To craft the best career vision for the MBA, you must present a coherent narrative that persuasively links your personal reasons for pursuing an MBA with your past experiences as well as your short- and long-term goals.
Once you’ve begun to explore your career vision (see part 1 in this series, How to Create a Career Vision for your MBA Application), you’ll want to tease out the long-term vision and short-term goals. Understanding the differences between them – and how they work together – will enhance your capacity to articulate a compelling case to admissions committees of MBA schools and programs.
What Are MBA Goals?
Your long-term MBA goal is generally where you plan to be 10 years out, while your short-term MBA goals are the stepping stones paving the way to get there. Short-term goals involve your near-immediate plans – either for an internship and/or two to three years post b-school. During this period, you should be acquiring specific expertise or skills that’s essential for you to reach your long-term vision.
Your long-term vision defines your end goal, the peak of your career — answering the question “what you want to be when you grow up.” In response, it’s unnecessary to delve into exacting detail. Instead, your focus should be on the impact you want to have throughout your professional career. The admissions committee wants to know your values and motivations and how you plan to influence an industry or community.
Alternatively, for the short-term goal, you DO want to get specific. This goal is more important to the admissions committee and should reflect thorough research down to the function, industry — even possible companies you hope to be working for. It’s also important to communicate your understanding of the business school recruiting process and what it will take for you to land your post-MBA job. That said, you might consider a few options, to demonstrate that you have a plan B if your ideal path doesn’t work out.
Taken together, it’s imperative to show a rational thread between your past experiences, the MBA, your internship and your post-MBA goals. You want to show how the skills developed from each of these experiences relate to your vision.
In sum, below are the key distinctions between the long and short-term MBA goals.
Long term career vision:
- Time frame: 10+ years
- The end goal: What you want to be “when you grow up”
- Reflects your values
- Focuses more on desired impact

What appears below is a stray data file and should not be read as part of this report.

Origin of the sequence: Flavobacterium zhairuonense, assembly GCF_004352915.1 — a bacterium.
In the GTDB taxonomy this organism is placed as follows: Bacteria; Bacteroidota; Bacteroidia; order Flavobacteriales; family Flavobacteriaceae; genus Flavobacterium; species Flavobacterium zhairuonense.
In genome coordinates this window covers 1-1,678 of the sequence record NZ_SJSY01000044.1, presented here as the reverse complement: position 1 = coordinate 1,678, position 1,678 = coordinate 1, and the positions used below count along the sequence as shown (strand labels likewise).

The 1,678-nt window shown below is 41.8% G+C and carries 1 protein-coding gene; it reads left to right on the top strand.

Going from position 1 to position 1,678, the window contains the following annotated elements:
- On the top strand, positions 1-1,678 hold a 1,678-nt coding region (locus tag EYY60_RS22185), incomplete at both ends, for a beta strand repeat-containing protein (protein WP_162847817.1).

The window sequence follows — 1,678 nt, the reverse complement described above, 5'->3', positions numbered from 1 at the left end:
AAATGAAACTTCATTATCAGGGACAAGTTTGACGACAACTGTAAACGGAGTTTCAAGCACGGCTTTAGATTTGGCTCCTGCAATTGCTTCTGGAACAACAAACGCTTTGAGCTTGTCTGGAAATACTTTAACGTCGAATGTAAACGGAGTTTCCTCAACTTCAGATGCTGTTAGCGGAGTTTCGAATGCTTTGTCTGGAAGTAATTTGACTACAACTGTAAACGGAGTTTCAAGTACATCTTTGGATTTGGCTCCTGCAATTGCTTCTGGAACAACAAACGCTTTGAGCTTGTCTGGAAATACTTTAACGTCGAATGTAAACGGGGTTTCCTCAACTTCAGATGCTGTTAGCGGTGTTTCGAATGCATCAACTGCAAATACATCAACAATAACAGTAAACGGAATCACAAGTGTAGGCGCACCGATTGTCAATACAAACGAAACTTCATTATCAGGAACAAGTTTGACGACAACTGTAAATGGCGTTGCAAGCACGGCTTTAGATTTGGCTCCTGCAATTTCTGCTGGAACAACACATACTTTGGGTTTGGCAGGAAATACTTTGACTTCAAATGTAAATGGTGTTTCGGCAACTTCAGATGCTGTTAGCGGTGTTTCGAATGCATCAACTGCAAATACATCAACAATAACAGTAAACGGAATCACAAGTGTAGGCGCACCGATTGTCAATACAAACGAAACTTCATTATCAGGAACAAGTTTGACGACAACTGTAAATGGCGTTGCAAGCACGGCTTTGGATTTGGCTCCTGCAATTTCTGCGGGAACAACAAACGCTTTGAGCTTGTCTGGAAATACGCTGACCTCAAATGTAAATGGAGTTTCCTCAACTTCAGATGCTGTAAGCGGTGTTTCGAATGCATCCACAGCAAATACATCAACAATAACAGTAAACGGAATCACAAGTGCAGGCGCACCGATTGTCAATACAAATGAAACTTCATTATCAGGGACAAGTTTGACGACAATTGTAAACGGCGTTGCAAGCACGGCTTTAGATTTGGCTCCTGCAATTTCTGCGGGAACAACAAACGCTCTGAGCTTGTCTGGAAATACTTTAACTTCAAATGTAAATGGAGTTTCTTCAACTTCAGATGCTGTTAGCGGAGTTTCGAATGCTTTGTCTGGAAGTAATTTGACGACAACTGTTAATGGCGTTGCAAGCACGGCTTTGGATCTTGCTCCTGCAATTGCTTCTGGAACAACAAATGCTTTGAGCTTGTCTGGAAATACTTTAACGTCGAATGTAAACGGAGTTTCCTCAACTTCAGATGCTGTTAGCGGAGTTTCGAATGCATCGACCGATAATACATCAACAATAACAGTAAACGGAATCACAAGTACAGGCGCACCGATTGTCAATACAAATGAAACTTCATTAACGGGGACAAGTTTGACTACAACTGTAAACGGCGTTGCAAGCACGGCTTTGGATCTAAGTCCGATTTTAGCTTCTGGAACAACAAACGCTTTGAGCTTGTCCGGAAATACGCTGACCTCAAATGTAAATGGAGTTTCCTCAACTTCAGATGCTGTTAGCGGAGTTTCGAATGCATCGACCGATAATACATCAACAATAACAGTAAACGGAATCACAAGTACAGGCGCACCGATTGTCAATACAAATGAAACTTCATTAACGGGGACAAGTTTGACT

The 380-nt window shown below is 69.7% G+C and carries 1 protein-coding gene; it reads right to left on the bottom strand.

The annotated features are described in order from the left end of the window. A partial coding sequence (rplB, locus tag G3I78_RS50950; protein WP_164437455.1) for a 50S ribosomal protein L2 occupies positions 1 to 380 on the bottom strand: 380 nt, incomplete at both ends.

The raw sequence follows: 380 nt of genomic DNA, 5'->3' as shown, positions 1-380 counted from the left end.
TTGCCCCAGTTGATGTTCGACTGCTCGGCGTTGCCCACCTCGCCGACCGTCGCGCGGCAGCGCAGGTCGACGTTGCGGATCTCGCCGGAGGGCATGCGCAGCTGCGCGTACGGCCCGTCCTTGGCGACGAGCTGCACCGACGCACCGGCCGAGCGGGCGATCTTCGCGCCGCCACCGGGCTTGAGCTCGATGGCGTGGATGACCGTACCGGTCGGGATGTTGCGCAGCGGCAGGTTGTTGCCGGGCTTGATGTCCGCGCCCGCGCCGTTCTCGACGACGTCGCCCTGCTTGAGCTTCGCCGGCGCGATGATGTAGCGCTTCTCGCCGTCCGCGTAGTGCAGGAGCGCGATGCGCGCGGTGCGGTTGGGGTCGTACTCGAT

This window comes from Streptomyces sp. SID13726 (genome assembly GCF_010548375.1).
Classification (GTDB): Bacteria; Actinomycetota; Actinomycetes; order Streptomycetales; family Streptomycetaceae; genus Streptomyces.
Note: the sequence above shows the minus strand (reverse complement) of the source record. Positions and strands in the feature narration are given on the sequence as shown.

- Both inspirational and aspirational
- Expresses the motivation behind your short-term goals
- Recognizes that there may be alternative paths to get there (plan A, B, C…)
Three examples of a long-term vision for b-school:
“I aim to increase financial inclusion within current banks by designing, developing, and launching a financial services ecosystem for unbanked Americans.”
“I seek an executive-level position at a renewable energy organization such as a wind farm or solar company, to well-position me to reach my ultimate objective – impacting the global carbon footprint as a CEO of a global renewable energy organization.”
“I aspire to transform the healthcare system in Mexico by finding innovative ways to make the diagnostic process less costly, so that funding can be used toward enhanced treatments and facilities.”
Short Term Career Goals for MBA Students:
- Time frame: internship and up to 2-3 years after graduation
- Stepping stone to your long-term MBA goals
- As specific as possible, reflecting considerable research and thought related to: geography/industry/function/potential companies
- Achievable and realistic
- Focuses on building capacities, expertise, and experience
- Displays an understanding of the MBA recruitment process
Three examples of short-term MBA goals for b-school:
“I will leverage my pre-MBA experience as a financial analyst to pursue an internship in finance, either on the buy side or sell side, focused on the energy market. Immediately following business school, I will seek a general management or leadership development rotational program at a global energy firm such as X, focusing on gaining exposure to business development, marketing, and operations.”
“To gain the experience I need to eventually reach my goal of financial inclusion for America’s unbanked, immediately following my MBA I intend to pursue a role in business development or project management in a late-stage fintech startup such as X or Y.”
“After having had wide-ranging exposure to several industries and companies at X consulting firm, I plan to use the intense finance curriculum at X school to help me pivot to a career in investment banking, where I will be able to gain further knowledge of the key metrics used to valuate companies and portfolios. I intend to pursue an internship with a bulge bracket investment bank such as X, which should help position me to achieve my goal of working as an analyst for an investment bank post-MBA.”
For more career vision insights and resources on what the MBA admissions committee is looking for in your b-school application, view part 1 of this series, How to Create a Career Vision for your MBA Application.
Fortuna’s Heidi Hillis is an MBA admissions coach and alumnus of Stanford GSB. For a candid assessment of your chances of admission success at a top MBA program, essay tips, and more, sign up for a free consultation.